DETERMINANTS AND DYNAMICS OF SCHOOLING AND CHILD LABOUR IN BOLIVIA

Authors


Francesco Grigoli, International Monetary Fund, 1900 Pennsylvania Ave. NW, Washington DC 20431, USA. Tel: +1 202 623 4804; Fax: +1 202 579 4804; Email: fgrigoli@imf.org. The views expressed herein are those of the authors and should not be attributed to the IMF, its Executive Board, or its management. The authors wish to thank Soren Anderson, Fabrizio Carlevaro, Richard G. Newell, and Marc-Alexandre Sénégas for their support in carrying out the econometric analysis. Special thanks are extended to Fabio Montobbio, Simona Iammarino, Dena Ringold, Robert Vos, and the participants of the XV Network on Poverty and Inequality for providing important comments. Finally, two anonymous referees are thanked for improving the original version of the paper. Note that all mistakes and opinions expressed in the paper belong to the authors only.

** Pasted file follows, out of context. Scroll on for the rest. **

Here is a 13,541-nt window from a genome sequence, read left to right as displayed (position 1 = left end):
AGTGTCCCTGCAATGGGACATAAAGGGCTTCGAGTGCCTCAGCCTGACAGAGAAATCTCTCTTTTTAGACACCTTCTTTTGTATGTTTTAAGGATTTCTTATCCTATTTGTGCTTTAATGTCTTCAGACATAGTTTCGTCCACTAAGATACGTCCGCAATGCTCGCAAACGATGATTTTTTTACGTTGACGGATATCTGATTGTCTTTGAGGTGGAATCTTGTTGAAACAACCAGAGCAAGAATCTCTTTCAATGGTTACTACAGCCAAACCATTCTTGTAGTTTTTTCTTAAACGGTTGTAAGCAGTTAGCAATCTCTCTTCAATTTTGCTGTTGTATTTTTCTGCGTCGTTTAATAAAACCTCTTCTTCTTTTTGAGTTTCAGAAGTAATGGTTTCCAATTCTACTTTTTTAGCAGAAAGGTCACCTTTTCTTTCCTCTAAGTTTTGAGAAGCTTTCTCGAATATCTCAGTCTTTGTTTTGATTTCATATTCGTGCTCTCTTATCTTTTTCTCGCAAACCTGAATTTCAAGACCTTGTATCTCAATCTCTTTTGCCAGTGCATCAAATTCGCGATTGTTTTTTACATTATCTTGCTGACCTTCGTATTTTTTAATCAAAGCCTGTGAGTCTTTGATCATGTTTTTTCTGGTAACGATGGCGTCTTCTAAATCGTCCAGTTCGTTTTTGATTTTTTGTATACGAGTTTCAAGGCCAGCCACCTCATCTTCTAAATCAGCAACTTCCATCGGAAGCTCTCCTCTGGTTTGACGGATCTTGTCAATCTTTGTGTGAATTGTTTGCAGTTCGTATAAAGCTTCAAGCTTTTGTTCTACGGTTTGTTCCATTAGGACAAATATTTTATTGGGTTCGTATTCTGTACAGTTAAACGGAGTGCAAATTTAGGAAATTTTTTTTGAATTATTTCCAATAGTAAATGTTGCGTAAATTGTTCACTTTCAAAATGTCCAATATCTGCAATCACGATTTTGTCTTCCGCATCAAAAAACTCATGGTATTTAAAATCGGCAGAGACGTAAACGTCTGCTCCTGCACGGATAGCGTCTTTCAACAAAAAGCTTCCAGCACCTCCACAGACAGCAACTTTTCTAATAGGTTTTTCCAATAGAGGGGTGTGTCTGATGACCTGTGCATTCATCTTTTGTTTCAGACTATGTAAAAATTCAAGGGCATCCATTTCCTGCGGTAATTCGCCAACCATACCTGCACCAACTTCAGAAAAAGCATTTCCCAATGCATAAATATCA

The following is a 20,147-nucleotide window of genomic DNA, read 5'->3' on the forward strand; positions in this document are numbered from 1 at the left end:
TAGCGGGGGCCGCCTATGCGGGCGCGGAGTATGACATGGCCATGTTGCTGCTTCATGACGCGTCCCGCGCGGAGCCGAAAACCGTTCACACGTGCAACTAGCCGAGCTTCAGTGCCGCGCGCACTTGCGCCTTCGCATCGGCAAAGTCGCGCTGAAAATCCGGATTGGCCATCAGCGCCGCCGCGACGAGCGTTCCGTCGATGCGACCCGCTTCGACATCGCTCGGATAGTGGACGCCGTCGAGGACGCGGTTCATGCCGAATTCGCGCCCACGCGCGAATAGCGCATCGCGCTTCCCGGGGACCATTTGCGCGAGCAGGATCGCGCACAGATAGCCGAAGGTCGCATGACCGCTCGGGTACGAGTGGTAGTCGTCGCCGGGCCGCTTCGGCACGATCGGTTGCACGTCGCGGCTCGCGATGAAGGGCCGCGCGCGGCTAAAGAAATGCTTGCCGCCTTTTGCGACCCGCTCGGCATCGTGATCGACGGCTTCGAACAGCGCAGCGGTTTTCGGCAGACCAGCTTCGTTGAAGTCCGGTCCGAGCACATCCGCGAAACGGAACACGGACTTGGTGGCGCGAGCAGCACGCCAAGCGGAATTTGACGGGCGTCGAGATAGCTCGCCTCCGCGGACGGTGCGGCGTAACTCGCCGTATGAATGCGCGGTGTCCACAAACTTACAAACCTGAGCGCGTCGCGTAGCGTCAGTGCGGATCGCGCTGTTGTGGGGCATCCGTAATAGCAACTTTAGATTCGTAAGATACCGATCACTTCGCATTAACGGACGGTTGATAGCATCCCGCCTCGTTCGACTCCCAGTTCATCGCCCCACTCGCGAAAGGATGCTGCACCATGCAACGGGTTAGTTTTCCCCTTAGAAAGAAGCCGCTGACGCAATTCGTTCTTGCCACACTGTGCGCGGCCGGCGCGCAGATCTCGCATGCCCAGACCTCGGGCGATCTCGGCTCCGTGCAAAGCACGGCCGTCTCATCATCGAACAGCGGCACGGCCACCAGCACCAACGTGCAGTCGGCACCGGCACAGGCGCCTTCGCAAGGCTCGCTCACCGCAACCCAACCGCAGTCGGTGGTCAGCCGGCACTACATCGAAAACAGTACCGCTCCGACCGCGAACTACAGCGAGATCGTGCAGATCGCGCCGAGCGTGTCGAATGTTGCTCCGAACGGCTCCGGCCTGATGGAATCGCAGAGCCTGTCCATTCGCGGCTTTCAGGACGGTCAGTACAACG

ABSTRACT

This paper investigates the determinants of primary school enrolment, attendance, and child labour in Bolivia from 1999 to 2007, and attempts to analyse the interactions among these decisions over time. Although enrolment rates show a significant improvement, a high proportion of children do not attend school. The empirical results reveal that the increase in enrolment is led by indigenous children and those living in urban areas. Moreover, contrary to common belief, being extremely poor and indigenous are the main determinants of school attendance. Finally, although extremely poor children increased their school attendance, there was no reduction in child labour, which remains a relevant issue in Bolivia.

Ancillary